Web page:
But it’s fine. Dusty’s got cap space, can burn some pitching, and just can’t go into the year with Harrison at 2B. And Glasnow may not even be good. For as valuable as he is on the trade market, it’s very conceivable that he’s at peak value right now and will only go downhill from here. So selling for a cheap productive Cano is a good cash out. And if his team sucks again mid-season, oh well, Cano should still be a valuable chip. For Team Canada, it’s a great swap because he still can just play Trea Turner at 2B and has now cut costs while adding a premium pitching prospect. It might have made more sense to wait and see if he could get the three pieces he wanted, but if a Glasnow-type pitcher is what you covet, there’s no big incentive to wait when you’ve got what you want on the table.

Honestly, I feign interest in a lot of trades so these posts are a little more interesting to read, but this one’s a legitimately intriguing trade with a lot of fun angles. In the end I like it for both teams, but if you check back in 30 seconds I might think otherwise.

Jordan’s thoughts: I would prefer to have Robinson Cano and it is not even very close. Glasnow has issues with walking batters. He wasn’t ready last year, and there’s little reason to believe he’ll be ready going forward. He could even end up in the bullpen.

I think there’s definitely scenarios where Glasnow makes this trade look incredibly foolish. I think that happens with any pitcher. They find the thing that makes them tick. Then they break. Pitchers who figure it out are incredibly valuable. Pitchers who have broken or haven’t figured it out, are only as valuable as their potential to figure out their way.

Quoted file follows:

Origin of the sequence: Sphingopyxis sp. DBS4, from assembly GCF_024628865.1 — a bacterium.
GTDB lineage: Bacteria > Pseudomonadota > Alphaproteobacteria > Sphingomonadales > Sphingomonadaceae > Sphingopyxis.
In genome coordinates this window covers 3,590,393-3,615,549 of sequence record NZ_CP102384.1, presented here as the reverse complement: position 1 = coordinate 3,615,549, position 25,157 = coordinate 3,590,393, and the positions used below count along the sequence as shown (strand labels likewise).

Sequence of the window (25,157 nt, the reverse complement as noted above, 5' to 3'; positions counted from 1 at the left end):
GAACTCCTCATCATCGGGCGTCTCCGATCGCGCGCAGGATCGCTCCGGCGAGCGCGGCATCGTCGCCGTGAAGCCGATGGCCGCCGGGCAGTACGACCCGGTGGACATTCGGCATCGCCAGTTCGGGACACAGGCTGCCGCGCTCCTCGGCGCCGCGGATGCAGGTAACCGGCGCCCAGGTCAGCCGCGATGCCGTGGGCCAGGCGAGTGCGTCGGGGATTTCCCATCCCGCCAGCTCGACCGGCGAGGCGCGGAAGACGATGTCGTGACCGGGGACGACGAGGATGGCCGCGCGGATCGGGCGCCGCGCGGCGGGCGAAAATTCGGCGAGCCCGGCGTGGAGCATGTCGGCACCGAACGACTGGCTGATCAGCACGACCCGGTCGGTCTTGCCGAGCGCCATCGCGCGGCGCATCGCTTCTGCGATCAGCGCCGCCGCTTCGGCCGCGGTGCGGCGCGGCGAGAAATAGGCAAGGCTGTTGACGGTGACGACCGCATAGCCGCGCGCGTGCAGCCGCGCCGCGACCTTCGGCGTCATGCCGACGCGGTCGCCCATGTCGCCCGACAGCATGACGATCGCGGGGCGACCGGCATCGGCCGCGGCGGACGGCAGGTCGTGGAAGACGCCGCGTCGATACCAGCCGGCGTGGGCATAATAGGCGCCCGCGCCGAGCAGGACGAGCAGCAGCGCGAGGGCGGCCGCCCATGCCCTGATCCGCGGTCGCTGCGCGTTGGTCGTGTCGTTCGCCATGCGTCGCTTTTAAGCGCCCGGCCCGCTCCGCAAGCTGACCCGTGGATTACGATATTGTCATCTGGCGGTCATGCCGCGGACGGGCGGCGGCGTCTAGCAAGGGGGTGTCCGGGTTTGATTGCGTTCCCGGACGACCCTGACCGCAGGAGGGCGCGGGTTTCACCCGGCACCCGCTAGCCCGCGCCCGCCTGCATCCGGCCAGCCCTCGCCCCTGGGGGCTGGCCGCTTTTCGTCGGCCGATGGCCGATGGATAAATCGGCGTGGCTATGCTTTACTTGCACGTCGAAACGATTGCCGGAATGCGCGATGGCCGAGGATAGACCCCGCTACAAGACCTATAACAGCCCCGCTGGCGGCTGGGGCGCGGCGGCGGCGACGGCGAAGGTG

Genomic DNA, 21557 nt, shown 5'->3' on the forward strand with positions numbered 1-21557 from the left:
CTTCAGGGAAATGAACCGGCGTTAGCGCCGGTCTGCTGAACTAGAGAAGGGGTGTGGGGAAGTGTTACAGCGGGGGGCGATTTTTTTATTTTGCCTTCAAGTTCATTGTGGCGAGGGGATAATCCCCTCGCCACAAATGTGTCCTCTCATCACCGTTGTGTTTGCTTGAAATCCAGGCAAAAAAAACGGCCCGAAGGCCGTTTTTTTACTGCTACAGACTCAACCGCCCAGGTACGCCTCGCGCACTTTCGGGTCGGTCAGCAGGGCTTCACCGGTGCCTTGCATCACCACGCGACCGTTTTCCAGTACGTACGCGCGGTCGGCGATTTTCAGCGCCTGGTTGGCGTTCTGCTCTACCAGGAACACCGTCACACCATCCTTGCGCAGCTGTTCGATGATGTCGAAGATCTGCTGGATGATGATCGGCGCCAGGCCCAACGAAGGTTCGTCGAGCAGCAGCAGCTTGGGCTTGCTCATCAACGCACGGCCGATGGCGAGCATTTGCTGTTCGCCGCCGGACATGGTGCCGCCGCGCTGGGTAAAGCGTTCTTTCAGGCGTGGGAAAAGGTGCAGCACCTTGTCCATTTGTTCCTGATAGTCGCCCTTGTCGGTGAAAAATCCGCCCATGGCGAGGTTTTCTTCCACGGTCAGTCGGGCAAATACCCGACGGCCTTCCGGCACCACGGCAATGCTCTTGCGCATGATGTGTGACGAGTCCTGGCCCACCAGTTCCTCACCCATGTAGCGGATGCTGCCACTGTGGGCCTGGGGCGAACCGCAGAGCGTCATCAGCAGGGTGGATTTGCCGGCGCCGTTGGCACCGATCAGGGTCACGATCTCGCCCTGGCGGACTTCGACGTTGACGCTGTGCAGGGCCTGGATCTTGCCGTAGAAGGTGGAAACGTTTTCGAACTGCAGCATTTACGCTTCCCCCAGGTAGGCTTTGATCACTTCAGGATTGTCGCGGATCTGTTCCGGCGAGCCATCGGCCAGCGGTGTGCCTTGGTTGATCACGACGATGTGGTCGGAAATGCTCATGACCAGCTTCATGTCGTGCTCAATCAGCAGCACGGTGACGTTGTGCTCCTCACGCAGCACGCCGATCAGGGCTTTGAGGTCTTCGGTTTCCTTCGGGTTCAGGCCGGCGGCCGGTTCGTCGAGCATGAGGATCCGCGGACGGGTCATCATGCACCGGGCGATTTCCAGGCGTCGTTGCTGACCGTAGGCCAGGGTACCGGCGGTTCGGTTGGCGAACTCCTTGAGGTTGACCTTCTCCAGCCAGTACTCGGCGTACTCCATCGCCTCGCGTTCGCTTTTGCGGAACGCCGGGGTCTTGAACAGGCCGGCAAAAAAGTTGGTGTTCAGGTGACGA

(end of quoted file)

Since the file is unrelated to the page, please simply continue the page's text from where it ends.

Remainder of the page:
Robinson Cano somewhat quietly hit 39 homers last year. He’s still pretty great. He’s got some room to give before he’s not valuable at the price tag. I would prefer to have this trade if only it gives me one good year of Robby Cano. If I get two or three decent Cano seasons, Glasnow really has to be great for a long time to make up that difference to me.

I’m always willing to error on the side of the proven veteran, but here I don’t think its really close. I feel like Glasnow is less valuable now that he was a year ago, and Cano is probably more valuable.

Trade: Rocky Mtn Oysters | We Talk Fantasy Sports

Rocky Mtn Oysters sends: SP Max Scherzer ($86), SP Rookie Davis (minors)
We Talk Fantasy Sports sends: SP Tyler Glasnow (minors), CF Manuel Margot (minors), SP Robert Stephenson (minors), SP Lucas Sims (minors), 2017 2nd Round Pick

Andrew’s thoughts: This is a really interesting deal. I think for both sides, it works out well.

For We Talk Fantasy Sports, this has been a unique season. They are 9-6 and in prime spot to challenge for the final playoff spite despite being objectively bad. They are 15th in total points which, since we’re mid-week, is a little finicky because some teams have used more starts than others. Still, an extra start or two isn’t going to make much difference. My stinky team is 14th in points and has a 324.3 point edge over WTFS. To say that WTFS, who has had the fewest points scored on them by a margin of 527.95 points over the next team, has been lucky is just a massive understatement.

But whatever! I think in some ways, simply being so lucky and being in this spot is all the reason you need to push in some chips. It could be ill advised and screw future seasons, but I would hope everyone’s goal is to win championships, not just out-kick your coverage and finish seventh (their current place in the standings). It’s almost August, they’re in playoff contention, so why not go for it (especially as it looks like all the other teams are content standing pat)?